The commish in until '07
NEW YORK -- Paul Tagliabue will remain as NFL commissioner through the end of the 2007 season.
Tagliabue has officially agreed to the new deal, announced last March, to extend his current contract that would have expired after next season, league officials said Monday.
Tagliabue will be 67 when the contract expires -- he would have retired at 65 had he stuck to his current deal. The new one is expected to pay him around $8 million a year, putting him on a level with NBA commissioner David Stern as the highest paid chief executives in professional sports.
The deal has been approved unanimously by the NFL's 32 owners.
It was first conceived during spring meetings in Palm Beach, Fla., last March in order to keep Tagliabue on through the upcoming television and labor negotiations.
"He's taken the league to a new level," Pittsburgh owner Dan Rooney has said of Tagliabue. "The television situation is phenomenal, the relationship with the players union is great. We're entering an important period and we want him to continue to lead us through it. It's obvious what we think of him."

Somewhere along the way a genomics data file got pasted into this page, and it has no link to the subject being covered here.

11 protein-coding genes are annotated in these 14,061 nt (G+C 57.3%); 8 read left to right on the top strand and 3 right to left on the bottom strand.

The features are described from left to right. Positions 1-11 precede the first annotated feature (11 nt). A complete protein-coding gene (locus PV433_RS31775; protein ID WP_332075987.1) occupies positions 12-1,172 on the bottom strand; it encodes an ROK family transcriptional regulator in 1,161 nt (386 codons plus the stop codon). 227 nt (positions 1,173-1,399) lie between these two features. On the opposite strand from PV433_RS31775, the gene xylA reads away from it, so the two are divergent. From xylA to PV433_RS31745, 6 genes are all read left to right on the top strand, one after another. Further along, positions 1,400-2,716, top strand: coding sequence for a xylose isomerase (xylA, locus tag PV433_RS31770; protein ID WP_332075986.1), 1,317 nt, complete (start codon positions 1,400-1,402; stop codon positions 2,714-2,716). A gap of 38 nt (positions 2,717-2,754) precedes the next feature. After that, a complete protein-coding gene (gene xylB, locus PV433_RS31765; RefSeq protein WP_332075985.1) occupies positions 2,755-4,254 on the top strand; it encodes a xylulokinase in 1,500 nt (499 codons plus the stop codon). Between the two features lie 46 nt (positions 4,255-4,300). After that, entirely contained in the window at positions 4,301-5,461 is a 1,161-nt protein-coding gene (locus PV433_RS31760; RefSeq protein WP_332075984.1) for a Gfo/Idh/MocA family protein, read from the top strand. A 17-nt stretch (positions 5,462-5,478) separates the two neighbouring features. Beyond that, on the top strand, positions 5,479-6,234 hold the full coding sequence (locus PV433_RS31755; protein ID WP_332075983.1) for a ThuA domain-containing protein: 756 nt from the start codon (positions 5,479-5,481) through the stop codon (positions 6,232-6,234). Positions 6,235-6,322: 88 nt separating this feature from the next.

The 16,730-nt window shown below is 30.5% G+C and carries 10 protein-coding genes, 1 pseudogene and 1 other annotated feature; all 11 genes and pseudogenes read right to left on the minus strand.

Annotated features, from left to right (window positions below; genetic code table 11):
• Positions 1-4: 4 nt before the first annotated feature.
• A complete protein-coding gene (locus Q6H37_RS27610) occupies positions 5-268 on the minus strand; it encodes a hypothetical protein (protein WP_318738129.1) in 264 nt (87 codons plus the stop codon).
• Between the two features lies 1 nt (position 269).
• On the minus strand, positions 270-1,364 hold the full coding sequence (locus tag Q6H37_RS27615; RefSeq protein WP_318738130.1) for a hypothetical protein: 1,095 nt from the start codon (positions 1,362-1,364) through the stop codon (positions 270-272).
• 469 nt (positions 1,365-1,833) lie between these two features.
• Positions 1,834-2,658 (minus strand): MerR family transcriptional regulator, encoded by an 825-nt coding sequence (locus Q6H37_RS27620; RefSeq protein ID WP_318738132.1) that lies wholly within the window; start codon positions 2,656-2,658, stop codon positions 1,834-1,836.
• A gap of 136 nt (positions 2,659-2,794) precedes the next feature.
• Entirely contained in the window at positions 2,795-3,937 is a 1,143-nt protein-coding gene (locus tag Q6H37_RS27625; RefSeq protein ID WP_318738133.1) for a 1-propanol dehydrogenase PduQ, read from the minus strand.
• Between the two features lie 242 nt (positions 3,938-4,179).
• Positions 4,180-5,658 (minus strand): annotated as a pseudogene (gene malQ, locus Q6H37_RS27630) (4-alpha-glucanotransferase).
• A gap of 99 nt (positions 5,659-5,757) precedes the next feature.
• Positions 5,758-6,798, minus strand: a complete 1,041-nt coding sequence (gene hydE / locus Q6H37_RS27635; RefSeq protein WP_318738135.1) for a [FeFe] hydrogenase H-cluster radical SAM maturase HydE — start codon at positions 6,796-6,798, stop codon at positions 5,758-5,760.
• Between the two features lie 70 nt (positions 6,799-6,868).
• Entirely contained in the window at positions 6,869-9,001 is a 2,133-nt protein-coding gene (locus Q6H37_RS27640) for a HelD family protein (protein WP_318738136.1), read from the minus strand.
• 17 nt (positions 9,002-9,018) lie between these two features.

Tagliabue, who had been the NFL's chief outside lawyer, took over after Pete Rozelle stepped down in March of 1989.
At the time, he was the candidate of newer owners after a committee of the "old-guard" appointed by Rozelle recommended Jim Finks, the New Orleans Saints general manager.
But Tagliabue's ability to generate television revenues and get cities to build or renovate stadiums, has made him popular with everyone _ in the 15 years he's been commissioner, 21 of the 32 teams either have built new facilities or renovated older ones and the $17.6 billion television contract that expires after next season is the biggest in sports history.
"He's been the right man for the right time," said 87-year-old Wellington Mara of the New York Giants, an early Finks supporter who helped orchestrate the compromise that led to Tagliabue's selection. "Pete was right for his time and it turns out that Paul has been right for his."